The Deep Cave
May 31, 2012 2 Comments
When I recently announced at Twitter that I was adding supplemental genre-based leaderboards to the existing top 10 list, I caught a little flack for saying punishers would be segregated into their own little list. I guess the argument is that punishers are typically either platformers or space shooters, and as such belong in those categories. I say phooey to that. Phooey says I! Phooey on the whole lot of you! Punishers need to be kept separate, lest they corrupt those games that try to be fun without the sadomasochistic undertones.
I reject the argument that most old-school platformers were in essence punishers before such a thing existed. Yea, some games were undoubtedly too hard for their own good, like the stuff you see on GameCenter CX. But were those games really any good? To put it in this perspective, I have plenty of people tell me that the original Super Mario Bros. was one of the pivotal games of their childhood. They can describe the first time they played it like someone recounting where they were when they heard that Kennedy got shot. In contrast to that, I don’t recall hearing anyone start to reminisce about the good days spent playing Ghosts & Goblins out of the blue.
Then again, I don’t recall hearing games from that era taking a running count of how many lives you’ve lost. So much for nostalgia.
I died 633 times over the course of four hours spent playing The Deep Cave, another fucking punisher that is only hard because the controls are shit. In the case of Cave, the movement physics are looser than the village whore. They’re so sensitive that even the act of lightly tapping the d-pad in an attempt to heel-toe your way across a stage is not really possible. Mind you, the level design is set up in a way that requires the utmost precision in every step and jump you make, but the game doesn’t have any of tools to make the experience anything other than miserable. This is like asking you to win the Daytona 500 while riding a horse.
I had actually planned to play something else, but I realized I was one month away from my site turning one-year-old. I have a “Top 25 Xbox Live Indie Games of All Time” feature planned for this, but realized that I needed to get to as many classics that I missed as possible. The Deep Cave has been a game people have pitched me on ever since I reviewed LaserCat and saddled it with the original #1 position on my leaderboard. After playing Deep Cave, I’m now going to just assume that many of my followers message me directly from their local opium dens, because you have got to be high to compare them. That, or they have the most dead-pan sense of black humor ever. How is Deep Cave even remotely like LaserCat? Other than retro-style graphics and screens that are given quirky names, the two have nothing in common. LaserCat is a Metroidvania with smooth play control. The Deep Cave is a linear punisher where a violent sneeze pointed at the controller is enough to send your dude scooting along to his death.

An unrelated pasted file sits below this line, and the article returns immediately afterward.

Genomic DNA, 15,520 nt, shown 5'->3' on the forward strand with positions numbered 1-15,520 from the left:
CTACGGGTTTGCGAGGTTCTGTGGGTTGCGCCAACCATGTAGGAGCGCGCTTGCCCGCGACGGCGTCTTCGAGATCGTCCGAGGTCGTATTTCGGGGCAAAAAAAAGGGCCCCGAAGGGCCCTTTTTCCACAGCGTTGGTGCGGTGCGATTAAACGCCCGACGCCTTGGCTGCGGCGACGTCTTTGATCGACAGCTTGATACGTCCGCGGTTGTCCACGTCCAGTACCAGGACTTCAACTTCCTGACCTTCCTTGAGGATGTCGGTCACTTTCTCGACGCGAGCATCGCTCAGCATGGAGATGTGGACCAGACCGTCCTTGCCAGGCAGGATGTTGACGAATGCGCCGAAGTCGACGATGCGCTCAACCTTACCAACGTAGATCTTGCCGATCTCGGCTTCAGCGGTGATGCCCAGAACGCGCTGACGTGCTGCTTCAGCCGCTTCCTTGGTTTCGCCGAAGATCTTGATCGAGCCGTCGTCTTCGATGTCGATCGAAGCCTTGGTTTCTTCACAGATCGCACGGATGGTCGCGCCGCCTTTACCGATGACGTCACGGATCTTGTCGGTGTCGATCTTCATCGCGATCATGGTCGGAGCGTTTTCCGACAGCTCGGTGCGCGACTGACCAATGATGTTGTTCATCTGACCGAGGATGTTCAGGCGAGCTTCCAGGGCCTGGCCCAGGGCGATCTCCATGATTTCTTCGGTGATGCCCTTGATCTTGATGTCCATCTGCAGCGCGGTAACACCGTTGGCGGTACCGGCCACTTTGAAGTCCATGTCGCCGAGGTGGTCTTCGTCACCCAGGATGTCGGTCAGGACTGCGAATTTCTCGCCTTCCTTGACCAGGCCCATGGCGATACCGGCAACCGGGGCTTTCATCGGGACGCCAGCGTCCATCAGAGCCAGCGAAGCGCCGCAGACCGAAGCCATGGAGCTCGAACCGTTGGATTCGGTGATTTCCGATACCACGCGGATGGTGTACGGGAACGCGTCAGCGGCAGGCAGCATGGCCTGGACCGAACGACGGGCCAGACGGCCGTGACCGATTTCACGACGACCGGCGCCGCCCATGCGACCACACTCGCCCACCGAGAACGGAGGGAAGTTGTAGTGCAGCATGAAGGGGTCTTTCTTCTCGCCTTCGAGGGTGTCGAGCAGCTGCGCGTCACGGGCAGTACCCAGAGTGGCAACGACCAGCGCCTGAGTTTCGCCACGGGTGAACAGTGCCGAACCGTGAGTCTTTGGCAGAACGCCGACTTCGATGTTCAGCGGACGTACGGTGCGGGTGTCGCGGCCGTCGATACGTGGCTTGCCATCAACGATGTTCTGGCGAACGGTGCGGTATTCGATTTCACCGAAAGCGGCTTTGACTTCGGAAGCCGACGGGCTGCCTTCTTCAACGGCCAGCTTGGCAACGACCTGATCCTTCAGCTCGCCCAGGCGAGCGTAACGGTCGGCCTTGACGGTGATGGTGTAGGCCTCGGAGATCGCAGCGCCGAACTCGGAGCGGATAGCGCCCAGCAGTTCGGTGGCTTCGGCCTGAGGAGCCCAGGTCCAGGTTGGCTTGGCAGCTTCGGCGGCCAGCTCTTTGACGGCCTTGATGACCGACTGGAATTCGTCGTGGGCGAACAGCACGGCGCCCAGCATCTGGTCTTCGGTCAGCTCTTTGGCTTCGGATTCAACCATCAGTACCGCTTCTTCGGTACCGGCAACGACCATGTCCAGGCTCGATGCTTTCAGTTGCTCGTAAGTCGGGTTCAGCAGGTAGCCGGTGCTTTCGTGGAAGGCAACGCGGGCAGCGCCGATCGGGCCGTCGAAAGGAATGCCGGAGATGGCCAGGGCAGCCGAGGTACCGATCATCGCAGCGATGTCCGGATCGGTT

A few stages into Cave, I figured I had found the game’s hook. I entered a stage where the gravity reversed and I had to platform across the ceiling for a few levels. It wasn’t really the game’s hook, as the game was more or less the same from a different angle. Later, you do switch between the floor and ceiling, which breaks up the monotony of walk and die somewhat. Kind of like how a protestor lighting himself on fire is a good way to liven up a hunger strike, in that the whole thing is still horrific to go through.
A lot of the guys who sold me on trying The Deep Cave swore that they got used to the controls at some point. I never did. Props to them if they could, the fucking weirdos. I just never could get the hang of having to compensate for such utterly busted play control. Granted, as we’ve established, I’m not the most coordinated of people. I would have probably had a tough time with The Deep Cave if it controlled absolutely perfectly. Plotting a course to take on each stage and memorizing enemy patterns already gives you enough problems to juggle. Tossing in super-loose control was one thing to deal with too many. I guess what I’m saying is I’m not dexterous. By the way, dexterous means “having coordination” not “stalking people, tying them to a table, and plunging a knife into their chest.” But I’m not that either. As far as you know.
80 Microsoft Points juiced a blood orange ominously in the making of this review.